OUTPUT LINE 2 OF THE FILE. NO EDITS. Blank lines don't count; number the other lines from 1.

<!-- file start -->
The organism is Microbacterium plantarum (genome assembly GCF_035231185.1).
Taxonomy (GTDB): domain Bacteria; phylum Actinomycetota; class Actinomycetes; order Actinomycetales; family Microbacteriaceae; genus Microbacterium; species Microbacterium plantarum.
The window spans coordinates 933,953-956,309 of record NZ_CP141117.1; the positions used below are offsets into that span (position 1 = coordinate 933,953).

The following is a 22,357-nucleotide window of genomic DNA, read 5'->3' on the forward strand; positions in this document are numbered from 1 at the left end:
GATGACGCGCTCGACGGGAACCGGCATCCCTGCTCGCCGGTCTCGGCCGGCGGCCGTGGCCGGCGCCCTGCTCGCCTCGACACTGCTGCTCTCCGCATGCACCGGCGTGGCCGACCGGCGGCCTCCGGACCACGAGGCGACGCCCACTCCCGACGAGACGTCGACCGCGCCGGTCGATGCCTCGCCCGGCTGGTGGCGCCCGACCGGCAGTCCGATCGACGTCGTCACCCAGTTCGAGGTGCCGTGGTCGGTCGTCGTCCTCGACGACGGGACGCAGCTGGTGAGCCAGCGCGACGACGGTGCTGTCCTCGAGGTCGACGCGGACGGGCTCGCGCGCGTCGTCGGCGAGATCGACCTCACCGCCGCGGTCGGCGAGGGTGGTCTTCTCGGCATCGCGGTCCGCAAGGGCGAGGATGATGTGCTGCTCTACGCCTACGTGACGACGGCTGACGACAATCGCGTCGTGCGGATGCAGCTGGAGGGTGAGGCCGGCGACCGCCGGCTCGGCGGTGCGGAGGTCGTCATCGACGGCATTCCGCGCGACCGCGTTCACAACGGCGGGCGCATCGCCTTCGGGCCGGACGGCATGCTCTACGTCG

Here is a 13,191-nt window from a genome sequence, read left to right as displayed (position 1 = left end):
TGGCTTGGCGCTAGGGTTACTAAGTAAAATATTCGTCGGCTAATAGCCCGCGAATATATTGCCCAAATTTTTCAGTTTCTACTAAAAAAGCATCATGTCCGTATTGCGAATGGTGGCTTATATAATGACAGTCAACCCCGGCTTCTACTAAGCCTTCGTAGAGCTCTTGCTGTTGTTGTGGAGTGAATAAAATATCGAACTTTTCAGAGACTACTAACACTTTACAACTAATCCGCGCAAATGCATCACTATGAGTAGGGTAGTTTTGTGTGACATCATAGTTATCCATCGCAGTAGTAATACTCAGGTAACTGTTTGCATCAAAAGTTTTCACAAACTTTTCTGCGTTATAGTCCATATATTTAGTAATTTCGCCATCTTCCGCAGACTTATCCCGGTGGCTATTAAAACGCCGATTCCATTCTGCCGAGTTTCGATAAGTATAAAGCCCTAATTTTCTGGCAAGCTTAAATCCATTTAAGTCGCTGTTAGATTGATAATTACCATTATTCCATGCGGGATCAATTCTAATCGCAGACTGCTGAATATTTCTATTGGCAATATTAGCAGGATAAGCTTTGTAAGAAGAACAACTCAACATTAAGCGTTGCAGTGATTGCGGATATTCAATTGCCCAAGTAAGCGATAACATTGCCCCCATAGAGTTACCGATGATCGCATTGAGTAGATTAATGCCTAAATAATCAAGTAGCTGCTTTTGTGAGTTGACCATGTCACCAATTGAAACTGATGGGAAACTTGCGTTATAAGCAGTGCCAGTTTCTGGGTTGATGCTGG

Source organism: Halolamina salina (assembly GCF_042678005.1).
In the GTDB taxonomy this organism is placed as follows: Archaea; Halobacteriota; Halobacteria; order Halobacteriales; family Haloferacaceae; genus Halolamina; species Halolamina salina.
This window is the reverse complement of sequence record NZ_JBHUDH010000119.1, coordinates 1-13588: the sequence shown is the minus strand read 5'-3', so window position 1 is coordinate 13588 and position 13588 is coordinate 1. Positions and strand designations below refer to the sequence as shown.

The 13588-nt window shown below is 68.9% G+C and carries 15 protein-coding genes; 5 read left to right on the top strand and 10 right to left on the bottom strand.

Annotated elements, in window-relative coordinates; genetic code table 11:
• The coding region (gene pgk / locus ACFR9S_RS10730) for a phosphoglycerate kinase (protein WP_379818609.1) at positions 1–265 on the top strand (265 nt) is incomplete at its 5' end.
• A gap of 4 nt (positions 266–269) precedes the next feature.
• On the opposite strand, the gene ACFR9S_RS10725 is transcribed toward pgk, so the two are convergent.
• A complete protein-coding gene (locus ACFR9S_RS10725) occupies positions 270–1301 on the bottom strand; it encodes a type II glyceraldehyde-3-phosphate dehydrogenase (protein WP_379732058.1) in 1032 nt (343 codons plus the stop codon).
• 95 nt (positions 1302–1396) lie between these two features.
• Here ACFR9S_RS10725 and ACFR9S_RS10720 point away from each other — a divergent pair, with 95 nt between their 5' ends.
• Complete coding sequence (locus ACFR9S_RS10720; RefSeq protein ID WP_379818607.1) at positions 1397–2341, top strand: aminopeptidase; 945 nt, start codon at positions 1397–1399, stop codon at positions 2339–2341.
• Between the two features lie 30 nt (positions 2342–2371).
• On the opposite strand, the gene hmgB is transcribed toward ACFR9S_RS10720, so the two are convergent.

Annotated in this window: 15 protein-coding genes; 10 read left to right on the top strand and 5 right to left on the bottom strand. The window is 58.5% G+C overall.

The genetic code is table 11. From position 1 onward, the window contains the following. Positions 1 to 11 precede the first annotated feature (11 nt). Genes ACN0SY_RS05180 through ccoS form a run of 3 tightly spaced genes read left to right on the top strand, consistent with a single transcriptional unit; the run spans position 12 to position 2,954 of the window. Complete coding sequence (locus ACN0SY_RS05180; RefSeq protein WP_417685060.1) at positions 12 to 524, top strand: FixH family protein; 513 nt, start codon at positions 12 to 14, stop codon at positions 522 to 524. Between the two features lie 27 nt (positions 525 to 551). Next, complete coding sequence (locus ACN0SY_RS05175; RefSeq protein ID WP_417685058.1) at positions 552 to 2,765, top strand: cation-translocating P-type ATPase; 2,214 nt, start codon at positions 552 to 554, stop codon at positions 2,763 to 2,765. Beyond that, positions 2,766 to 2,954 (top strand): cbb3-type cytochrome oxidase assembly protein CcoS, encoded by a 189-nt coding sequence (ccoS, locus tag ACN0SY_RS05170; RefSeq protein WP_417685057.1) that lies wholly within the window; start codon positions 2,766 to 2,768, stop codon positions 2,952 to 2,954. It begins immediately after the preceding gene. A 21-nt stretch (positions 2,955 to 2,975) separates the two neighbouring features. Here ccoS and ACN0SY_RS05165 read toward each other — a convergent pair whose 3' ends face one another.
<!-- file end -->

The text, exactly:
Taxonomy (GTDB): domain Bacteria; phylum Actinomycetota; class Actinomycetes; order Actinomycetales; family Microbacteriaceae; genus Microbacterium; species Microbacterium plantarum.